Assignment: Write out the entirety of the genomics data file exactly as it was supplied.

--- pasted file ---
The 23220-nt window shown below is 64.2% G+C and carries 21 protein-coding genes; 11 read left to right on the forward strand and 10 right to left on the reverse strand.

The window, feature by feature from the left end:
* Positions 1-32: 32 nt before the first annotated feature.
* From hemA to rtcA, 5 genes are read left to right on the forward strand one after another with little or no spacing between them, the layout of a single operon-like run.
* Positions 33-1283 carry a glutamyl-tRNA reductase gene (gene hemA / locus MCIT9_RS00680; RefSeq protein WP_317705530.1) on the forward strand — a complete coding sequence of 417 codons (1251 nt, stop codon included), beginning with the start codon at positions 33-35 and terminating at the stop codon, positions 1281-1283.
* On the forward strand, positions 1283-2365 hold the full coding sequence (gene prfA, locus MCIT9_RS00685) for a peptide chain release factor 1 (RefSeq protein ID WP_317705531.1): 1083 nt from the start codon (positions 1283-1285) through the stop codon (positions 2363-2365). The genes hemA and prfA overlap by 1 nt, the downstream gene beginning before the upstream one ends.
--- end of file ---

The 23220-nt window shown below is 64.2% G+C and carries 21 protein-coding genes; 11 read left to right on the forward strand and 10 right to left on the reverse strand.

The window, feature by feature from the left end:
* Positions 1-32: 32 nt before the first annotated feature.
* From hemA to rtcA, 5 genes are read left to right on the forward strand one after another with little or no spacing between them, the layout of a single operon-like run.
* Positions 33-1283 carry a glutamyl-tRNA reductase gene (gene hemA / locus MCIT9_RS00680; RefSeq protein WP_317705530.1) on the forward strand — a complete coding sequence of 417 codons (1251 nt, stop codon included), beginning with the start codon at positions 33-35 and terminating at the stop codon, positions 1281-1283.
* On the forward strand, positions 1283-2365 hold the full coding sequence (gene prfA, locus MCIT9_RS00685) for a peptide chain release factor 1 (RefSeq protein ID WP_317705531.1): 1083 nt from the start codon (positions 1283-1285) through the stop codon (positions 2363-2365). The genes hemA and prfA overlap by 1 nt, the downstream gene beginning before the upstream one ends.